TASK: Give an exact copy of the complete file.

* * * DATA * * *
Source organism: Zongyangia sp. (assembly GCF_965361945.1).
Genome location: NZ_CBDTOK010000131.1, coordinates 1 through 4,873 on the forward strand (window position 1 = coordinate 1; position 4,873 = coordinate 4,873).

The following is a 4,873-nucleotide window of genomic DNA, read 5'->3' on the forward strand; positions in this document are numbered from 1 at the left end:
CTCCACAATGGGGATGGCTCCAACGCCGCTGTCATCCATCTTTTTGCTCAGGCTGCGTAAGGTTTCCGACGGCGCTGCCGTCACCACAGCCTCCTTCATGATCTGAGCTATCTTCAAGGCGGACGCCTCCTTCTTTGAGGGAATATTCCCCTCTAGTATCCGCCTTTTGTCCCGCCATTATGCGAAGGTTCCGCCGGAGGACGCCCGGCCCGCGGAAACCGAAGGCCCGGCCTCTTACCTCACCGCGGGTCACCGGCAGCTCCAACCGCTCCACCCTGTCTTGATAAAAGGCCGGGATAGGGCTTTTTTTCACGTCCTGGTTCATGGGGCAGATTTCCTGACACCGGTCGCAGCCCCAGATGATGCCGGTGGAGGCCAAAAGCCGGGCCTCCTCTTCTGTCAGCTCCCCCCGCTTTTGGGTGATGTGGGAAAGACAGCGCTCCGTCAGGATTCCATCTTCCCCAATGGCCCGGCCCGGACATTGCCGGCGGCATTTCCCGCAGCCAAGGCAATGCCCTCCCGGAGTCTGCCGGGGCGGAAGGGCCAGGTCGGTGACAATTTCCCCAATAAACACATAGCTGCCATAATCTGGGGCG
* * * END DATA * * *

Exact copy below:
Source organism: Zongyangia sp. (assembly GCF_965361945.1).
Genome location: NZ_CBDTOK010000131.1, coordinates 1 through 4,873 on the forward strand (window position 1 = coordinate 1; position 4,873 = coordinate 4,873).

The following is a 4,873-nucleotide window of genomic DNA, read 5'->3' on the forward strand; positions in this document are numbered from 1 at the left end:
CTCCACAATGGGGATGGCTCCAACGCCGCTGTCATCCATCTTTTTGCTCAGGCTGCGTAAGGTTTCCGACGGCGCTGCCGTCACCACAGCCTCCTTCATGATCTGAGCTATCTTCAAGGCGGACGCCTCCTTCTTTGAGGGAATATTCCCCTCTAGTATCCGCCTTTTGTCCCGCCATTATGCGAAGGTTCCGCCGGAGGACGCCCGGCCCGCGGAAACCGAAGGCCCGGCCTCTTACCTCACCGCGGGTCACCGGCAGCTCCAACCGCTCCACCCTGTCTTGATAAAAGGCCGGGATAGGGCTTTTTTTCACGTCCTGGTTCATGGGGCAGATTTCCTGACACCGGTCGCAGCCCCAGATGATGCCGGTGGAGGCCAAAAGCCGGGCCTCCTCTTCTGTCAGCTCCCCCCGCTTTTGGGTGATGTGGGAAAGACAGCGCTCCGTCAGGATTCCATCTTCCCCAATGGCCCGGCCCGGACATTGCCGGCGGCATTTCCCGCAGCCAAGGCAATGCCCTCCCGGAGTCTGCCGGGGCGGAAGGGCCAGGTCGGTGACAATTTCCCCAATAAACACATAGCTGCCATAATCTGGGGCG